A recent entry over at Unrestricted Domain raises an interesting and important point which is often ignored in the discussion of the relationship between aid and growth.
Unrestricted Domain says:
To be honest, I’d find it extremely odd if several hundred billion dollars failed to yield any benefit whatsoever.
This is absolutely right. And it highlights that not everyone realises that the various aid-growth studies are an attempt to measure the medium term growth benefit to the economy over and above the direct benefit of the transfer of the aid.
Say, for example, that the UK gives $1 million in aid to Uganda. Even if this aid had no long term growth benefits, the direct effect is to reduce consumption in the UK by $1m, and increase consumption in Uganda by the same amount (assuming that it all arrives – which on the whole it does). If Ugandans get more benefit from the money than we do (economists call this diminishing marginal utility) then the Ugandan gain in welfare from the extra $1m will be bigger than the British loss of welfare, and the world as a whole will be better off. Transferring money from someone who will barely notice the difference to someone who goes to bed hungry is, in itself, a good thing. To my mind, that would be justification enough for aid, even if it did not increase growth but simply shifted consumption from the relatively rich to the relatively poor.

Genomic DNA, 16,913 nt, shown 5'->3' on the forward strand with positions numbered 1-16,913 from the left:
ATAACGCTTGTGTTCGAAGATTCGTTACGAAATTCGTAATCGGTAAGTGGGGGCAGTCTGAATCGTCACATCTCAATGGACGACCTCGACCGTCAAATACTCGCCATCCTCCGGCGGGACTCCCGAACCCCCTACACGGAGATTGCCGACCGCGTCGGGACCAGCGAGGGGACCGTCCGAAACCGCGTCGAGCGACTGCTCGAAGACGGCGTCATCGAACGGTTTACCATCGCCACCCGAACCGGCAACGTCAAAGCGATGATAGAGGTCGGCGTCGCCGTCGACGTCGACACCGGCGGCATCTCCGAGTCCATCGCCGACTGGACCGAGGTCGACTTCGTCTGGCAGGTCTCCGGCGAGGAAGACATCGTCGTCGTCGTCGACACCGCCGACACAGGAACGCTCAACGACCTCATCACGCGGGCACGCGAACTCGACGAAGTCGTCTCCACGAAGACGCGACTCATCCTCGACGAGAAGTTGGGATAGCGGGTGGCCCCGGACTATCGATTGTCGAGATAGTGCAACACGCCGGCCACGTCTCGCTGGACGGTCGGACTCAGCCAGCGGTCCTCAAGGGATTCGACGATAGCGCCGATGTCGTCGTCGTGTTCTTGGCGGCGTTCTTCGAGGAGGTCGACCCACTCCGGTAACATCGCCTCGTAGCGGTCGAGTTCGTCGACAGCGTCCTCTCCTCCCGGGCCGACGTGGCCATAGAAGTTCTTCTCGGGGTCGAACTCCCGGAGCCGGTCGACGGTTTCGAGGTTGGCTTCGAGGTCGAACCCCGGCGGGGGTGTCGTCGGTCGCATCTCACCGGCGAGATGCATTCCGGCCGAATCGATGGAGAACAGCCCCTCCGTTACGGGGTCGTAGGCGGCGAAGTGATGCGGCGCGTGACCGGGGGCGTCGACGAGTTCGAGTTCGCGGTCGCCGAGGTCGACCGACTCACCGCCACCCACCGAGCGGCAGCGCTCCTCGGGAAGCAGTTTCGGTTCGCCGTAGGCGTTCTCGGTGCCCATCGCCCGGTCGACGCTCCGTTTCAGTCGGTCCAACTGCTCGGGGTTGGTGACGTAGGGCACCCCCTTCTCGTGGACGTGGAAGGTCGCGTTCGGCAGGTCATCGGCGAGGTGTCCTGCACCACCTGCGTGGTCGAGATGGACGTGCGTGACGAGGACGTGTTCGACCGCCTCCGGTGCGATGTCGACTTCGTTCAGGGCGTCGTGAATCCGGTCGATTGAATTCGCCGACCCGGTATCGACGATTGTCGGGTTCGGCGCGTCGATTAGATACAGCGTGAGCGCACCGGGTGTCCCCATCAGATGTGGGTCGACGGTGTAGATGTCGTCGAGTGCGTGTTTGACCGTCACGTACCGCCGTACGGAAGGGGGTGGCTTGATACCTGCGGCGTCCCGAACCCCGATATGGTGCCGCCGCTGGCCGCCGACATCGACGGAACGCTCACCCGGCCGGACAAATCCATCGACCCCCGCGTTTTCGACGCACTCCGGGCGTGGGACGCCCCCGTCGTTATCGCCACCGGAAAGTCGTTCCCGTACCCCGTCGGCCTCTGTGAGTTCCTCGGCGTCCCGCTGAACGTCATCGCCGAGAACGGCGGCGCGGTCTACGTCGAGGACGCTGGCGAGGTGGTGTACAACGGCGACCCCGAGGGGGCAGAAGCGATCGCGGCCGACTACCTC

But the aid-growth regressions are a more demanding test of aid effectiveness. The question they ask is: what is the effect of these transfers on the growth of the economy, over and above the direct benefit of the transfer? Clearly, if aid is invested in transport infrastructure, commercialisation of state utilities, or in improving agricultural productivity, it might be expected to have long term benefits above the simple increase in consumption that it permits.
The most recent, careful study finds that aid does have a considerable positive impact on growth. On average, aid worth one percent of national income increases annual growth in the recipient country over the medium term by about a quarter of a percentage point a year. Or, viewed as an investment in the growth of developing countries, the average rate of return from aid is at least 13% – which is higher than many other uses of public funds. These rates of return are additional to the direct benefit of the aid transfer.
In other words, aid would be justified even if there was no long term impact on growth, as it would still increase incomes of people who need the money most, at only a modest cost to those who pay. The fact that a whole raft of studies find that, on top of this, there are long term benefits for the recipient economy strengthens the case, but the case for aid does not depend on this finding.